The lion’s share of Shakespeare’s working life took place not in Warwickshire or Southwark, but north of the Thames in Shoreditch and the City.
He is known to lived in Holywell Lane, Shoreditch; St Helen’s, Bishopsgate; Silver Street, Cripplegate; and in a gatehouse he purchased in Blackfriars as late as 1613.
He spent years cutting his teeth in the Inn-Yards of Bishopsgate and Ludgate as well as the Theatre and the Curtain. The last great stage in his development as a playwright was not at the Globe but the indoor Blackfriars Theatre, where the Kings Men introduced seats, candle light, acts and scenes, musical interludes. Alongside those innovations, thus began the gentrification of the theatre.
Poet Niall McDevitt leads a psychogeographical tour of the little-known Shakespeare sites north of the river, far from the madding crowds of Bankside and Stratford-upon-Avon. The Middlesex Shaxberd is finally available to us in all his glory, revealing far more about the real man than the other places with their more famous associations. We learn enough from walking through the City and Shoreditch to never doubt again that he wrote his own plays and poems. Why wouldn’t he have when everyone else was at it?
‘Shaxberd’ is immortalised in the annals of Master of the Revels, Edmund Tilney, whose office at St John’s Gate, Clerkenwell, was a regular port of call for the ‘upstart’ and his colleagues. (See bottom right hand of document):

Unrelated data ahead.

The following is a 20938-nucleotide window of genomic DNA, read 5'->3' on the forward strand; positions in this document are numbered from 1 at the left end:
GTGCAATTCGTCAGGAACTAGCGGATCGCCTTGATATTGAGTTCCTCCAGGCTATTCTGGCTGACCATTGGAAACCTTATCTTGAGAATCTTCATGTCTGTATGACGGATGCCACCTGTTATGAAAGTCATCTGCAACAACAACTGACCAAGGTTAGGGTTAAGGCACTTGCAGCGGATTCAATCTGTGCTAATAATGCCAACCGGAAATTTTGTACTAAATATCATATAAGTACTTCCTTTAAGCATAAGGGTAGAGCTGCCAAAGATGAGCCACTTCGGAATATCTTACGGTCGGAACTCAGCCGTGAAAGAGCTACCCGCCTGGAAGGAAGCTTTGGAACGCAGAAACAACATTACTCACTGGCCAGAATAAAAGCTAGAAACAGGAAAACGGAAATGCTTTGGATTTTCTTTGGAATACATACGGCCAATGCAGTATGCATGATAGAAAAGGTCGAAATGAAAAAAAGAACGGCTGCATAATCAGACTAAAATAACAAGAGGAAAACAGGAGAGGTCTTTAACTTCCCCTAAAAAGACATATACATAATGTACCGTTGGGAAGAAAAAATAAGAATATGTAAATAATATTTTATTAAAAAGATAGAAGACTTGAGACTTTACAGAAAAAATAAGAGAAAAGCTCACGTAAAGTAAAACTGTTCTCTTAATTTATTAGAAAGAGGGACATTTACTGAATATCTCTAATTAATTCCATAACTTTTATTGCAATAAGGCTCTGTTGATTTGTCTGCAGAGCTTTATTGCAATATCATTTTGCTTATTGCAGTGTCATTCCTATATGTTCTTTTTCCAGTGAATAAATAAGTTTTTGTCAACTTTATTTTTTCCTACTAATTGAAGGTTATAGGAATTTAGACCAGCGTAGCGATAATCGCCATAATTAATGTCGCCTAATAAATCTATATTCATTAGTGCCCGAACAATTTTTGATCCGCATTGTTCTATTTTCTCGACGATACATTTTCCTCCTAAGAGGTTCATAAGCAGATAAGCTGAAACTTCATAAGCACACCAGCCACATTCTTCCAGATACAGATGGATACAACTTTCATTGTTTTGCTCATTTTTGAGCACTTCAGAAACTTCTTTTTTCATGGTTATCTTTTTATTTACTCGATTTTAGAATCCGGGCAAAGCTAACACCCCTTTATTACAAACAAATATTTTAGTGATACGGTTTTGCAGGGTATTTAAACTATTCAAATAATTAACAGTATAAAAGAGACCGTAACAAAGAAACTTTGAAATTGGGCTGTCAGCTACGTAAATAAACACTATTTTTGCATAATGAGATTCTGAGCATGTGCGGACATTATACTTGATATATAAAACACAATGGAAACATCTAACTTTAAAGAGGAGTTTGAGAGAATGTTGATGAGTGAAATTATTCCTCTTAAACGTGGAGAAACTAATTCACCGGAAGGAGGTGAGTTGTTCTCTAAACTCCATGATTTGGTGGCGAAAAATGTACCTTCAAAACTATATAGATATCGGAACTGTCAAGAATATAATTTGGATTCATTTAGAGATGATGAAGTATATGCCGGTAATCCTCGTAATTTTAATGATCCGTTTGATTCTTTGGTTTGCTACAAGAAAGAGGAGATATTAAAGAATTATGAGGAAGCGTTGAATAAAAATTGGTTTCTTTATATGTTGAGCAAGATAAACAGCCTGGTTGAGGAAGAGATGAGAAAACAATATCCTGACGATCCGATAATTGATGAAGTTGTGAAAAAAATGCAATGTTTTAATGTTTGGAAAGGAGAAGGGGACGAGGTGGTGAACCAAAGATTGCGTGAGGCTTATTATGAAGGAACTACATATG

The ghostly closed-down atmosphere of The City at weekends allows you to time-travel 400 years back in the company not only of the Immortal Bard, but of fellow poets such as Ben Jonson, Christopher Marlowe, John Milton, and fellow actors such as Richard Burbage, Dick Tarlton and Gabriel Spencer (all of whom are buried in the legendary ‘actors’ graveyard’ in St. Leonard’s Church.) London Wall looms again and its seven gates swing open…
Niall McDevitt’s Shakespeare walk was glowingly reviewed by writer Nigel Richardson in the Daily Telegraph on Sat 5 Feb 2011.
Sat 20 Feb. Meeting at Blackfriars Station at the north bank entrance on Queen Victoria Street. 2pm. £10
“… But now behold
In the quick forge and working-house of thought
How London doth pour out her citizens…”